Windows 10 update servicing cadence
All Windows administrators and many Windows users know that Microsoft releases updates on the second Tuesday of any month for all supported operating systems.
Microsoft's John Wilcox published information about the Windows 10 update servicing cadence yesterday on the company's Tech Community website.
He shares Microsoft's guiding principles for updates for Windows 10, and provides context to help users and administrators better understand when and how updates do get released.
Update Tuesday, or Patch Tuesday, is the most important day of the month when it comes to updates. Microsoft refers to quality updates that it releases on the day as "B" releases.
The updates released on the second Tuesday of each month are "the primary and most important of all the monthly update events and are the only regular releases that include new security fixes".
Tip: Microsoft revealed what Service Stack Updates are used for recently as well.
Why Tuesday was selected by Microsoft
you may have asked yourself why Microsoft releases updates on the second Tuesday of each month at 10:00 a.m. Pacific time. The day and time was selected intentionally for two reasons:
- To give administrators time to deal with other things on the first day of the week (Monday).
- To give admins enough time to deal with issues that may be caused by update installations (Wednesday to Friday).
Update Tuesday was formalized in October 2003 by Microsoft. The company releases updates when they were ready prior to that month; while that pushed out updates as early as possible, it meant that administrators had to work more to test and deploy updates as they were not released on schedule.
Microsoft may release "C" or "D" releases on the third or fourth week of each month besides that. These are preview releases that contain no security updates but only non-security updates.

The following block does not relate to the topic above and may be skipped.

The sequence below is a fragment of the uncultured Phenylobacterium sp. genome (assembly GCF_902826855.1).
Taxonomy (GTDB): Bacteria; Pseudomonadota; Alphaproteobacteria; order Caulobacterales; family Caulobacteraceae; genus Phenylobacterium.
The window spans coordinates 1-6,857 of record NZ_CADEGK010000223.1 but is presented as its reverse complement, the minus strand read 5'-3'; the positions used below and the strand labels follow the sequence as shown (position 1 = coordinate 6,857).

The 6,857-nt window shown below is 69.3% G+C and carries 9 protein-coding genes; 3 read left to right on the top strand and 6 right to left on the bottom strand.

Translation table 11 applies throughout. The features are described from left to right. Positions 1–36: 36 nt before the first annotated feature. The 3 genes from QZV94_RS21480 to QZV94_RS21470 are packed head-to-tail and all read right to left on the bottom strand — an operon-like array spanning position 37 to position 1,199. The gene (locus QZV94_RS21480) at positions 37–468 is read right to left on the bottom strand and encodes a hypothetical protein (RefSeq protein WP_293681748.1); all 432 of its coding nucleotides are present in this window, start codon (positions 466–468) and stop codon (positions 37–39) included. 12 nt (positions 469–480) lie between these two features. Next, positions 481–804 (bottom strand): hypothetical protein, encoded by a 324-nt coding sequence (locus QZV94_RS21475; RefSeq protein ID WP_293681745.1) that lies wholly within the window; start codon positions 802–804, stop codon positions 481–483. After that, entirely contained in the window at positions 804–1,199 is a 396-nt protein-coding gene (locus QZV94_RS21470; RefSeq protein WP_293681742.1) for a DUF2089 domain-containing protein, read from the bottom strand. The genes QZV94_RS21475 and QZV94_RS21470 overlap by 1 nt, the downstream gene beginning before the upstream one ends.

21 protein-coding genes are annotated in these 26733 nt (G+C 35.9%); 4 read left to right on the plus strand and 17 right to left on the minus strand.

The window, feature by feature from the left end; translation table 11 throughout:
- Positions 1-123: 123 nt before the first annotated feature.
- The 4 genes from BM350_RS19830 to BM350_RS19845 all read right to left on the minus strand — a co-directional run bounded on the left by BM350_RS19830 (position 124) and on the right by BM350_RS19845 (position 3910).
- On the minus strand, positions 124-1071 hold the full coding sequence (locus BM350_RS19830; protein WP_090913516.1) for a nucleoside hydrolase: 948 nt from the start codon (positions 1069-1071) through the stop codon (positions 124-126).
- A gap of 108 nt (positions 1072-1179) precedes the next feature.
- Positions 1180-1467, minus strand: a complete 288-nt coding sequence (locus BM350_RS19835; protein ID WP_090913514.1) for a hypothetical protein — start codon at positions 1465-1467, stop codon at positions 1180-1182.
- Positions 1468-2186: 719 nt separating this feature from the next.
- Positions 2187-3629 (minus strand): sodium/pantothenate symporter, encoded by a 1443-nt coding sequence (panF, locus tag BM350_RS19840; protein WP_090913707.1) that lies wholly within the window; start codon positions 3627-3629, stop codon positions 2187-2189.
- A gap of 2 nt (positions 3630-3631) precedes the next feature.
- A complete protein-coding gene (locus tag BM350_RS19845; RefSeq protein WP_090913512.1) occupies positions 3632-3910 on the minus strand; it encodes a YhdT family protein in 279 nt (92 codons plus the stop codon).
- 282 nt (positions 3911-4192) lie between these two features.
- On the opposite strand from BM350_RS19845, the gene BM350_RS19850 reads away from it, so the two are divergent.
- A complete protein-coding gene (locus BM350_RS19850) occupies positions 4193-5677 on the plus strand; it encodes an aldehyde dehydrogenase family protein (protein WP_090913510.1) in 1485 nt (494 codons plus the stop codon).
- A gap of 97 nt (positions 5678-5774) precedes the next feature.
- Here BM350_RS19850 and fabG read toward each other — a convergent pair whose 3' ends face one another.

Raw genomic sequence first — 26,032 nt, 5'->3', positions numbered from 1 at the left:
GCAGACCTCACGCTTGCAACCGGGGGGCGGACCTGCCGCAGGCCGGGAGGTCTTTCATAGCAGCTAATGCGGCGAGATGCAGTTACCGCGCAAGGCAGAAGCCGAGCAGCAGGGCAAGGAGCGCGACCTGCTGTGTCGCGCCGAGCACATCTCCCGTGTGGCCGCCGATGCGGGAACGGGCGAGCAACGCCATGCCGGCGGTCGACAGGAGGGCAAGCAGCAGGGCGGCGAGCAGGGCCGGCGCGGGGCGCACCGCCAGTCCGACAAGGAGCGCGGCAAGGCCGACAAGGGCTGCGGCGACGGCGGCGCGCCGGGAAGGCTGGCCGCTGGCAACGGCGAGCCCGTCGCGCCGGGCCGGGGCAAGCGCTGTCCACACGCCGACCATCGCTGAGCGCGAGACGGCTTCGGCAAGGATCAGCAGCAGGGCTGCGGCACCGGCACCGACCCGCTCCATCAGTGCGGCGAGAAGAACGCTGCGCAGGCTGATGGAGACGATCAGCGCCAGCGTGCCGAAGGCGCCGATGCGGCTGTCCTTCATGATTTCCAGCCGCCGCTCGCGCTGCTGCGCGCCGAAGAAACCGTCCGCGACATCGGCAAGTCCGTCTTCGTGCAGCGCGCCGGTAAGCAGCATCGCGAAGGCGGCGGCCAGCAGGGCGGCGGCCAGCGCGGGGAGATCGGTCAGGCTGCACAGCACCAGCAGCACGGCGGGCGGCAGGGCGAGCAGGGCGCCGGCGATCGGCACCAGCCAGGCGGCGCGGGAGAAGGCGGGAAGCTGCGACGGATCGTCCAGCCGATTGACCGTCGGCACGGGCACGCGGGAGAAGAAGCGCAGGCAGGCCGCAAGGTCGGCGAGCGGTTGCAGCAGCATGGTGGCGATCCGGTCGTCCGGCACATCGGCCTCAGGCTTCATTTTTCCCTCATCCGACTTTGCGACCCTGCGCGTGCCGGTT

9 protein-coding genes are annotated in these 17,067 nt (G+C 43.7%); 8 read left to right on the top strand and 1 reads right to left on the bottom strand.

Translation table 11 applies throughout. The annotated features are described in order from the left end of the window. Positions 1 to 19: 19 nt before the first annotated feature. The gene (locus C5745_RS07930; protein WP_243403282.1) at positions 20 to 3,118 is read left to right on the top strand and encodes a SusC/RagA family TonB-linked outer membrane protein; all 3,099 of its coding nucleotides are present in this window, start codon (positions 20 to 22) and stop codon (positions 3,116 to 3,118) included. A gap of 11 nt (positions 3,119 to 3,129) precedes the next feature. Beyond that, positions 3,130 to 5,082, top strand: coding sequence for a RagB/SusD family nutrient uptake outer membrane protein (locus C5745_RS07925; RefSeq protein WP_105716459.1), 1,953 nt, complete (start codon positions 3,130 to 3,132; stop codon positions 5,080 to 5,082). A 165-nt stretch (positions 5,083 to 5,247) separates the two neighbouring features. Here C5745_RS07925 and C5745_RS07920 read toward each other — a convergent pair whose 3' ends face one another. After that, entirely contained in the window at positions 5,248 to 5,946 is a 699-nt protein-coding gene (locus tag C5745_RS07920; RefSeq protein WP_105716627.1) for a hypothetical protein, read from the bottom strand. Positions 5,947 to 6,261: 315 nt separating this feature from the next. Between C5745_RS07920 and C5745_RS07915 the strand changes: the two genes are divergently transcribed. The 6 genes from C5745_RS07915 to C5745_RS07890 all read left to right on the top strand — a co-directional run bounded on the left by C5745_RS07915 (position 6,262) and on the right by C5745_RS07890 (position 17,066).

The main intention of these updates is to provide system administrators and home users with options to test these updates before they are made available on the upcoming month's Patch Tuesday.
Microsoft pushes out previews most commonly as "D" releases two weeks after Patch Tuesday ("B" releases" and two weeks before the coming month's Patch Tuesday.
The company may release updates for older versions of Windows 10, and for Windows 7 and 8.1, a week early as "C" releases instead to extend the test period to three weeks.
Preview releases for the most recent versions of Windows 10 may also be shifted to the "C" releases week when the release of a new feature update draws closer as fewer time for testing is required.
Microsoft may release out-of-band releases also. These updates follow no schedule and are reserved for updates that resolve issues that require immediate updating; common scenarios include patches for vulnerabilities that are widespread and exploited in the wild or fixes for issues that impact functionality or stability.
The company has three guiding principles for monthly quality update releases on Windows 10:
- Be simple and predictable -- Updates are released on schedule (with the exception of out-of-band updates) so that administrators and users can play ahead and test releases before deployment.
- Be agile -- provide updates quickly when required, and without compromising quality or compatibility.
- Be transparent -- offer as much information as needed to prepare, test, and deploy updates. Provide simple release notes, servicing tools, and more.
It is certainly helpful that Microsoft releases updates on schedule as it allows administrators to test releases and prepare for them. Microsoft's guiding principles are noble ones but the company does not always do them justice.
It happens that Microsoft releases KB support pages after updates become available on Windows Update so that users and admins can't really find out what an update is about right away.
If you take that into account and the fact that it is difficult to block updates on Windows 10, it should not come as a surprise that third-party solution to block updates such as Windows 10 Update Switch or Windows 10 Updates Disabler have been created.
Now You: Did you know about Update Tuesday?Advertisement